“Being former jihadists, the ex-terrorists have added value in the eyes of their ex-terrorist comrades, as well as lay Muslims like the university students who are our and the BNPT’s target for counter-radicalization programs,” Professor Sarwono told VOA in an email.
Farihin says FKAAI specifically does not associate with moderate Muslim movements like NU and Muhamadiyya because, while they do good work, they are “too mainstream.”
“Young people listen to me because I was an actor in and witness to foreign jihad,” he said. “We don’t have much in common with groups like NU.”
Sujani says the students he’s met so far have responded “very positively” to FKAAI’s anti-radicalism messages. “After sharing my experiences with young people, both in high schools and Islamic boarding schools, my conclusion is that they have the knowledge to understand the threat of radicalism,” he told VOA. “When these young people see such activity, they try to avoid it.”
One limit of FKAAI’s efforts is that they have limited resonance with the “lone wolf” actors that are now typical of the IS brand of terrorism, according to Sarwono.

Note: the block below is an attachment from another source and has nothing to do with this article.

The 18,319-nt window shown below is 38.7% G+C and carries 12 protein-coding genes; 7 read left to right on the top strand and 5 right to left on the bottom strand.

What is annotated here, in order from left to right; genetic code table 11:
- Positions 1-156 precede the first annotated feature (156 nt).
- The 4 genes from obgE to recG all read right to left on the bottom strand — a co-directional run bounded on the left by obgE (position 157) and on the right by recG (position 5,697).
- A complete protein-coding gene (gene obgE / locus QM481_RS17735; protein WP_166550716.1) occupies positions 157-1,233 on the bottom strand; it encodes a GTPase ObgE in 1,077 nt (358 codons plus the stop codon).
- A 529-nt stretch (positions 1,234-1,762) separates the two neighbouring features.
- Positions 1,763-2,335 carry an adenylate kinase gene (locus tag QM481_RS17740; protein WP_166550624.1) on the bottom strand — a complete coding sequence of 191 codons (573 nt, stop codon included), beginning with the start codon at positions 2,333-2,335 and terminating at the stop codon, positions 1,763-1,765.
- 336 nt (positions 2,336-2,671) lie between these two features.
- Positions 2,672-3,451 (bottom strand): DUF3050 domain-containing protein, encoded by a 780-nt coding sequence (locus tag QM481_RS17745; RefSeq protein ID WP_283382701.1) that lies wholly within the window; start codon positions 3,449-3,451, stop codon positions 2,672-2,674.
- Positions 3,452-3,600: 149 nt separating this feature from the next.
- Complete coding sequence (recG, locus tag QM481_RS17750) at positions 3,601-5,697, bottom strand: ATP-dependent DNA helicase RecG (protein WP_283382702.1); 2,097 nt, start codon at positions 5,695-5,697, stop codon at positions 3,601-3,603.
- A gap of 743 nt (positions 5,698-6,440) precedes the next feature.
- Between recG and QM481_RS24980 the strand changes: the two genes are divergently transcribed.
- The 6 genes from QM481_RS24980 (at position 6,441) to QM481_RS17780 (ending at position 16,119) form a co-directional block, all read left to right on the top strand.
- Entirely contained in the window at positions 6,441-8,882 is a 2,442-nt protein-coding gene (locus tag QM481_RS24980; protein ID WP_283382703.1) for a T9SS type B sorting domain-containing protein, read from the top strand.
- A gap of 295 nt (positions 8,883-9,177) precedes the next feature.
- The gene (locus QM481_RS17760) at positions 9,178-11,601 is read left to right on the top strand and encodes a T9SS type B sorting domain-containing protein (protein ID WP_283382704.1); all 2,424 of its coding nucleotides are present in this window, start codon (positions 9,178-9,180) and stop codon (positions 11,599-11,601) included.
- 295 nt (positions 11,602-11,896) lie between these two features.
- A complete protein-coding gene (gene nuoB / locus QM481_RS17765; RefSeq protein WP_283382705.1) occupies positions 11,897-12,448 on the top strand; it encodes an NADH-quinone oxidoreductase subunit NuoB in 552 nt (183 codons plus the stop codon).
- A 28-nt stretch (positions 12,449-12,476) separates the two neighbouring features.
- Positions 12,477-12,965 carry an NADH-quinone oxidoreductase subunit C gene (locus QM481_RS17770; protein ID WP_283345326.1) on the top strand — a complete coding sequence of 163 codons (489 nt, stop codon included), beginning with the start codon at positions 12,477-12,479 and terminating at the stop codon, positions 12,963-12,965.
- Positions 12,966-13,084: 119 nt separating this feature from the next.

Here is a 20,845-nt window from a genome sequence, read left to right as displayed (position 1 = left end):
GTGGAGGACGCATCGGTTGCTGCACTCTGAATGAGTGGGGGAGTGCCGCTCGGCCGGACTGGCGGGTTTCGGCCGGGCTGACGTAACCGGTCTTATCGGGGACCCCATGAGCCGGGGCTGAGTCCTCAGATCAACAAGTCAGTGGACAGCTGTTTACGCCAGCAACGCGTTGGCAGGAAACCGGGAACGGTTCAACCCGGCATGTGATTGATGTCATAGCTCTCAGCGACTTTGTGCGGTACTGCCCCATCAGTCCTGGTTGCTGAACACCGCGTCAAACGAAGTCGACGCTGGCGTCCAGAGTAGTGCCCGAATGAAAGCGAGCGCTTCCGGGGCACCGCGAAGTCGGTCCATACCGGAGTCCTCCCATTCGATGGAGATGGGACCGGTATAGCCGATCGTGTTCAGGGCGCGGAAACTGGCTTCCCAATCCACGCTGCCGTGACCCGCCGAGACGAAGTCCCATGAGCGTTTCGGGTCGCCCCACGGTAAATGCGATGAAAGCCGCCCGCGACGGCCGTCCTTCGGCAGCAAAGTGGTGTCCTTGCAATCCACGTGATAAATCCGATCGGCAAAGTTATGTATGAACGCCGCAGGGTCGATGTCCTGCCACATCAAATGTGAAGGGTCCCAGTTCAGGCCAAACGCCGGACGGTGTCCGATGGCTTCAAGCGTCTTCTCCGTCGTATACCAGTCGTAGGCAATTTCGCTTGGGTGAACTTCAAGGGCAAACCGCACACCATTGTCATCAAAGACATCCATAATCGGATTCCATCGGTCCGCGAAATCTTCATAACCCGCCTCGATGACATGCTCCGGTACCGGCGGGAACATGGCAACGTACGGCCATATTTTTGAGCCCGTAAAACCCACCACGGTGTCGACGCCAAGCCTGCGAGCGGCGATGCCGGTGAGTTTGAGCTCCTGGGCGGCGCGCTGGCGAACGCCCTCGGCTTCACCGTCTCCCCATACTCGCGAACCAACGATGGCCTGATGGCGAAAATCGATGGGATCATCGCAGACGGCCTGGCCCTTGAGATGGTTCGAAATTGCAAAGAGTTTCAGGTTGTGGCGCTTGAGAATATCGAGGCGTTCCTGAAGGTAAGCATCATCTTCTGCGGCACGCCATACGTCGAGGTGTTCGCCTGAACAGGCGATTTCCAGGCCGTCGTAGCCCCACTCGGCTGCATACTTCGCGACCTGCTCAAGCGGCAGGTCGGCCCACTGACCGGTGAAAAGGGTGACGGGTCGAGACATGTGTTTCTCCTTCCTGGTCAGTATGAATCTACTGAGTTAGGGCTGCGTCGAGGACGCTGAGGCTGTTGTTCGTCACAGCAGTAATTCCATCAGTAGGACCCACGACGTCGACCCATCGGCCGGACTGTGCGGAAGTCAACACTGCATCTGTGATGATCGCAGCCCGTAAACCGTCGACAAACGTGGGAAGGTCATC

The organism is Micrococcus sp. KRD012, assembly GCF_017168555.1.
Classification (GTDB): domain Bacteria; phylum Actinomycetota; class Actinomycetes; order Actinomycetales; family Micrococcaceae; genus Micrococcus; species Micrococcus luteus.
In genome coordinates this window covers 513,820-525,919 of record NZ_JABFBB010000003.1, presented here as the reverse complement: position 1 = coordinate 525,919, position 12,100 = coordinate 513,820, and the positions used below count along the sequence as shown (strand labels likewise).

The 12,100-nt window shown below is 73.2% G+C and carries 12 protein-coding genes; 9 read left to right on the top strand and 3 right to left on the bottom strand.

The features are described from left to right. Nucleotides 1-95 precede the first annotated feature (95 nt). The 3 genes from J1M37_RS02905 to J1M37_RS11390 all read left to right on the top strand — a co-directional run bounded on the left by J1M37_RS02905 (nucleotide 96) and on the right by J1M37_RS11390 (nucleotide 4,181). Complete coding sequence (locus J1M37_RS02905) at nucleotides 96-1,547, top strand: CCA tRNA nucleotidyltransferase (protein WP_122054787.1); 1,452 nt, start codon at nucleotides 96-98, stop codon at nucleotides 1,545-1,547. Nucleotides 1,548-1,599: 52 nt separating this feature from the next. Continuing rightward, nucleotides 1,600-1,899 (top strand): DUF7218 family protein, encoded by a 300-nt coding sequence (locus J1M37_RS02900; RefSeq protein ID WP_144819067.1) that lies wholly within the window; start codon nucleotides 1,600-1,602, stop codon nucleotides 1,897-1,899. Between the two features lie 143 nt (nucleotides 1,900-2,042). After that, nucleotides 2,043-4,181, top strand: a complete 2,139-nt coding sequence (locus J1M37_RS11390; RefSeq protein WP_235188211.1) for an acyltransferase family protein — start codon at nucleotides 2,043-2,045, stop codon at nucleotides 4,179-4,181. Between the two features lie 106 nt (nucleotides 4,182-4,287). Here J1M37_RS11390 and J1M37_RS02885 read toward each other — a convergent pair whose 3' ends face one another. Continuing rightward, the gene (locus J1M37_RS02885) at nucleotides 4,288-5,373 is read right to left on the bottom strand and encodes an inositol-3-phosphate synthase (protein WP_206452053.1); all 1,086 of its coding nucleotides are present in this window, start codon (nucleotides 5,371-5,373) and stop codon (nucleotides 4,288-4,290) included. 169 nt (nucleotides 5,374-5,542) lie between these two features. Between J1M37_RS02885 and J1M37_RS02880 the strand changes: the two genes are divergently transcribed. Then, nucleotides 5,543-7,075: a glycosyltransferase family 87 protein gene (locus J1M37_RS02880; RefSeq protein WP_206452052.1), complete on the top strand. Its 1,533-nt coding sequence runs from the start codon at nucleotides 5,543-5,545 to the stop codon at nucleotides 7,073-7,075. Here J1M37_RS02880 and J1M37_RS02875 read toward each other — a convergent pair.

“Ex-Afghan fighters are no longer the majority of imprisoned jihadists. Today there are pro-ISIS terrorists and ‘lone wolves,’ who self-radicalize through the internet, who have no relationship with the ex-Afghan fighters,” he told VOA.
He said they are disinclined to listen to “anybody except their own leaders,” and largely through social media. Despite this structural obstacle, said Sarwono, FKAAI members have unusual clout among students because of their jihadist past.
Both Farihin and Sujani bring surprising levity to their work. Terrorism is not a new phenomenon, per Sujani. “Back when I was active, they didn’t even call us ‘terrorists,’” he said. “We were all ‘anarchists!’” By their account, extremism is a cyclical problem that can be intelligently addressed. What the Afghan alumni hope is their voices can help break the cycle.